‘Rosie The Riveter’ Iconicized The American Women Who Truly Fought Fascism

‘Rosie The Riveter’ Iconicized The American Women Who Truly Fought Fascism

This Memorial Day, don't forget the American women who fought on the home front during World War II, and who ultimately helped defeat fascism.
Kimberly Bloom Jackson
By

This Memorial Day, as we honor all those who have served and sacrificed on our behalf, let us not forget the American women who fought on the home front during World War II, and whose efforts ultimately helped us defeat the horrors of real fascism. It all started with a fictional gal named “Rosie the Riveter.”

A Tale Of Two Rosies

Whenever we hear the name Rosie the Riveter, we tend to think of Westinghouse artist J. Howard Miller’s popular image of a spirited “We Can Do It” WWII-era woman, with her hair wrapped in a white polka-dotted red scarf, rolled up sleeves, and flexed bicep.

But this originally nameless 1942 rendering, part of an early government effort to rally badly needed American female workers, was never intended to be “Rosie.” Our modern Rosie association came about in the 1980s, after the feminist movement adopted the image as a symbol of female empowerment. Today, the icon appears on everything from coffee mugs to beach towels.

The real Rosie, to which the Rosie the Riveter name was first ascribed, made its debut via the cover of the Memorial Day issue of the Saturday Evening Post in 1943. This second Rosie, created by the famous illustrator Norman Rockwell, was a super competent, blue-collar production worker complete with overalls, goggles, and lipstick. The name “Rosie” also appeared for the first time on her lunchbox, suggesting that Rockwell likely drew inspiration from a song called “Rosie the Riveter” that was released earlier that year. The song’s lyrics described the new job roles women would fill: “She’s part of the assembly line. She’s making history, working for victory, Rosie the Riveter.”

What few know is that Rockwell asked his neighbor, Mary Doyle Keefe, a 110-pound, 19-year-old phone operator to be the model for his painting. After paying her $10 (equivalent to about $145 today), he transformed the petite young woman into a brawny wartime production worker holding a riveting machine and bologna sandwich. Interestingly, her pose is reminiscent of Michelangelo’s painting of the righteous Prophet Isaiah from the ceiling of the Sistine Chapel. To further enhance the overall patriotic image, the American flag was positioned waving in the background and under Rosie’s penny loafers lies a crushed copy of Hitler’s “Mein Kampf.

Given all of this, Rockwell’s Rosie painting couldn’t have been a more serious call to action. It was specifically designed to encourage American women to become wartime workers on the home front while men fought in the war.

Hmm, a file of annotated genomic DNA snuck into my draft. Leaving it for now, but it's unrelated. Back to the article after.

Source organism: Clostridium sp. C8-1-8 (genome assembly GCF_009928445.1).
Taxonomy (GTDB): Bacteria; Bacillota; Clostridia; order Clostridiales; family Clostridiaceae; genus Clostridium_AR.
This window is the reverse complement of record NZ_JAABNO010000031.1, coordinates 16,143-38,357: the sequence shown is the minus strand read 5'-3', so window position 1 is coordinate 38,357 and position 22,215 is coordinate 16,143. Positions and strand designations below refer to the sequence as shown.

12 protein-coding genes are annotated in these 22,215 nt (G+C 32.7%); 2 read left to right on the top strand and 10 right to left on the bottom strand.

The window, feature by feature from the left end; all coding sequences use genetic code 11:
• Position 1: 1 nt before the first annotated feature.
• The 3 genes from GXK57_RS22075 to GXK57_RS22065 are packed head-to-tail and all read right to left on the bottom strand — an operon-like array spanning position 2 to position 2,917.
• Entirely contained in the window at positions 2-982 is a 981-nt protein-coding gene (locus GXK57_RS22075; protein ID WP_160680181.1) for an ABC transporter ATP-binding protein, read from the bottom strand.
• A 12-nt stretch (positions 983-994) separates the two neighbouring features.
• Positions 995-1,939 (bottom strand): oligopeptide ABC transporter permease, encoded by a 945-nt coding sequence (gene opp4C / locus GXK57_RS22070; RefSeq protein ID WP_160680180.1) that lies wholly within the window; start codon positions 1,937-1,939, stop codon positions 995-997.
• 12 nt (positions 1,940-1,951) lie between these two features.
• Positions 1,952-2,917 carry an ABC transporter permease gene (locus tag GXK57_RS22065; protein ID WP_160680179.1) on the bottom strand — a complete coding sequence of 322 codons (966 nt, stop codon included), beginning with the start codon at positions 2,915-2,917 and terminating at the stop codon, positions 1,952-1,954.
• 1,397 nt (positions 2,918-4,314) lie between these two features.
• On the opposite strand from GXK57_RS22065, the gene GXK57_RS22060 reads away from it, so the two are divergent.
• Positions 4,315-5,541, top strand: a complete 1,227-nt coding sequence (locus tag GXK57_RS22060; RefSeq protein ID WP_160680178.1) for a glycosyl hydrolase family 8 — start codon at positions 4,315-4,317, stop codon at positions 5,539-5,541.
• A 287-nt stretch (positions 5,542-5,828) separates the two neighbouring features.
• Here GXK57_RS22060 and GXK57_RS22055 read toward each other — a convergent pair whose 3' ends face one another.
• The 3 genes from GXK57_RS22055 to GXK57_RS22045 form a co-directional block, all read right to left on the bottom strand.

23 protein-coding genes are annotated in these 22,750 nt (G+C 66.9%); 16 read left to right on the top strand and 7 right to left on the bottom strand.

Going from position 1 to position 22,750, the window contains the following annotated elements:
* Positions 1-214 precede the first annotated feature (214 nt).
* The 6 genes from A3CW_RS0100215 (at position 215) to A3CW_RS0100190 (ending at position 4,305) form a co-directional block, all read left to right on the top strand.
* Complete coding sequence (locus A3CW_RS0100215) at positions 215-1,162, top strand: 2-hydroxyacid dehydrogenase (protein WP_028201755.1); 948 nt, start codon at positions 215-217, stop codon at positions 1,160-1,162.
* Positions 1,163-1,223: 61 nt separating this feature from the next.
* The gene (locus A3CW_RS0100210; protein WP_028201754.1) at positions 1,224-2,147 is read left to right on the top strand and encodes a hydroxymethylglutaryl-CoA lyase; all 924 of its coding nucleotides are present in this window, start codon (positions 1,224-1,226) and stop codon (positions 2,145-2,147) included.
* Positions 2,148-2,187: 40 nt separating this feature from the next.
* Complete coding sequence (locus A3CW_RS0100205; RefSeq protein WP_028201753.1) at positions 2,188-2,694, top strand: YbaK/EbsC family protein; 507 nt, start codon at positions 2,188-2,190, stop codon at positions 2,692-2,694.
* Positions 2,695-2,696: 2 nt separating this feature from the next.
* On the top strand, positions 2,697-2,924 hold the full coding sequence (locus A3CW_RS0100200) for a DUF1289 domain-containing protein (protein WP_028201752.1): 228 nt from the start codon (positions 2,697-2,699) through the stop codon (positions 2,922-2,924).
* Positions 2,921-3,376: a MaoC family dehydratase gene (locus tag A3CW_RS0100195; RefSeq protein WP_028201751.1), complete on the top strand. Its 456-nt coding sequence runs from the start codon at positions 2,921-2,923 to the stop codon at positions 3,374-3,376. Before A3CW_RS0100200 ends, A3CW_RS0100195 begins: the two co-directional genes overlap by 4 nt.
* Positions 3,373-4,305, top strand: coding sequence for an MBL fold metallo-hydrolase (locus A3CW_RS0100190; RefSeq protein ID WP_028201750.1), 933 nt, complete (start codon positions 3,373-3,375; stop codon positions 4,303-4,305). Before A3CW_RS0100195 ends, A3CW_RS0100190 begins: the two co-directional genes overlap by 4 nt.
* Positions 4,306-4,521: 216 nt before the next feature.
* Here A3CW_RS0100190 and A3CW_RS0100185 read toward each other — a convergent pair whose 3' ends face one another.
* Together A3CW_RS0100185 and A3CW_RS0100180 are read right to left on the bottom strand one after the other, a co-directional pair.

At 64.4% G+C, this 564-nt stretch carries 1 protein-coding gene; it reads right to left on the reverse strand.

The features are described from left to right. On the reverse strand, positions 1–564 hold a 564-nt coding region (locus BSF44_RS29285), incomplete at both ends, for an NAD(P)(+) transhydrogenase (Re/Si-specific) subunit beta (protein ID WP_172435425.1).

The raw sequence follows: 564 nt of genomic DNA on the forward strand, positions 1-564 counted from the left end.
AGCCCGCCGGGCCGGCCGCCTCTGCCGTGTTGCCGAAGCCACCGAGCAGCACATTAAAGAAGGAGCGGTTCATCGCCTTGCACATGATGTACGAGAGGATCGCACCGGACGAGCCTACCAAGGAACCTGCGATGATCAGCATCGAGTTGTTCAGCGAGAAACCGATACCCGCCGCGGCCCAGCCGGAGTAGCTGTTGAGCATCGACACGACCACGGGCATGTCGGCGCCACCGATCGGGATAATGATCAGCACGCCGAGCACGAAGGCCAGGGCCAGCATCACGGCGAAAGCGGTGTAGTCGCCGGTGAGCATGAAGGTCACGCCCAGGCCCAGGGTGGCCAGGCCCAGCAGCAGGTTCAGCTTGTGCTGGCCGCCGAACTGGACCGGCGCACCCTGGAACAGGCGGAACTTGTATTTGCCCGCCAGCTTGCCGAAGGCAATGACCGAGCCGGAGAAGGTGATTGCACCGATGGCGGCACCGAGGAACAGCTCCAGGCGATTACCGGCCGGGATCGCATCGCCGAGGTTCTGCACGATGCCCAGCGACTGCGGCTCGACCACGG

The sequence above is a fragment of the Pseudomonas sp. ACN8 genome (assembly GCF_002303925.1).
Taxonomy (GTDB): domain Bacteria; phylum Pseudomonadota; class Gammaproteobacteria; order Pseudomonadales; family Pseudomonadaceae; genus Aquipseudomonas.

And it worked—the number of women in the workforce increased from 15 million in 1943 to 20 million only two years later in 1945.

Something Greater Than Themselves

“Rosies” came from all walks of life, as well as all racial and ethnic backgrounds. They took to the factories, munitions plants, and shipyards in support of the war effort, making Rosie the Riveter the new American female ideal—loyal, efficient, and patriotic.

“You came out to California, put on your pants, and took your lunch pail to a man’s job,” recalls Sybil Lewis, a black Rosie who worked at Lockheed Aircraft as a riveter. “This was the beginning of women’s feeling that they could do something more.”

By the end of the war, women had mass-produced some 80,000 landing craft, 100,000 tanks and armored vehicles, 200,000 airplanes, 6 million tons of bombs, 41 billion rounds of ammunition, and so much more.

But did you know that black and white Rosies often worked side by side during the war? Despite widespread Jim Crow laws at the time, industrialists like Henry Kaiser established an integrated workforce of over 100,000 Americans, “many of whom were African Americans, Latinos, American Indians and Asian Americans.”

In fact, in 1941, after civil rights activists threatened to march in protest of racial discrimination in industry and the military, Democratic President Franklin D. Roosevelt went against the wishes of his own party and issued Executive Order 8802 prohibiting workplace discrimination. This included repealing much of fellow Democrat Woodrow Wilson’s longstanding pro-segregation policies in the defense industries and federal government jobs.